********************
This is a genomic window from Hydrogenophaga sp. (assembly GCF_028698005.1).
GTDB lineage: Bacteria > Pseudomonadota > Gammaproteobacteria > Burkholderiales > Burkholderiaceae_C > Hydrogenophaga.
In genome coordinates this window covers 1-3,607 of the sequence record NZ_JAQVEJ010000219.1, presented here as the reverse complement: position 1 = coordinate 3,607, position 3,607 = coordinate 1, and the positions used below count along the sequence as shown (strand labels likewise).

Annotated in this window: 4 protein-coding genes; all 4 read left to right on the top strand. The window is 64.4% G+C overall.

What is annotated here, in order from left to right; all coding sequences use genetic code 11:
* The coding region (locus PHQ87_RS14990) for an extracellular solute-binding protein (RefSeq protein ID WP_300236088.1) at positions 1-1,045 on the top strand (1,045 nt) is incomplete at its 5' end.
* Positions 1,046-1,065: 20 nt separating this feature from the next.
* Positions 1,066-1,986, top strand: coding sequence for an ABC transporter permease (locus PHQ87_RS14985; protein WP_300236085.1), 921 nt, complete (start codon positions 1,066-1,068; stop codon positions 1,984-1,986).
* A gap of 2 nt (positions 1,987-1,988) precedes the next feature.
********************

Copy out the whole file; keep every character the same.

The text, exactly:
This is a genomic window from Hydrogenophaga sp. (assembly GCF_028698005.1).
GTDB lineage: Bacteria > Pseudomonadota > Gammaproteobacteria > Burkholderiales > Burkholderiaceae_C > Hydrogenophaga.
In genome coordinates this window covers 1-3,607 of the sequence record NZ_JAQVEJ010000219.1, presented here as the reverse complement: position 1 = coordinate 3,607, position 3,607 = coordinate 1, and the positions used below count along the sequence as shown (strand labels likewise).

Annotated in this window: 4 protein-coding genes; all 4 read left to right on the top strand. The window is 64.4% G+C overall.

What is annotated here, in order from left to right; all coding sequences use genetic code 11:
* The coding region (locus PHQ87_RS14990) for an extracellular solute-binding protein (RefSeq protein ID WP_300236088.1) at positions 1-1,045 on the top strand (1,045 nt) is incomplete at its 5' end.
* Positions 1,046-1,065: 20 nt separating this feature from the next.
* Positions 1,066-1,986, top strand: coding sequence for an ABC transporter permease (locus PHQ87_RS14985; protein WP_300236085.1), 921 nt, complete (start codon positions 1,066-1,068; stop codon positions 1,984-1,986).
* A gap of 2 nt (positions 1,987-1,988) precedes the next feature.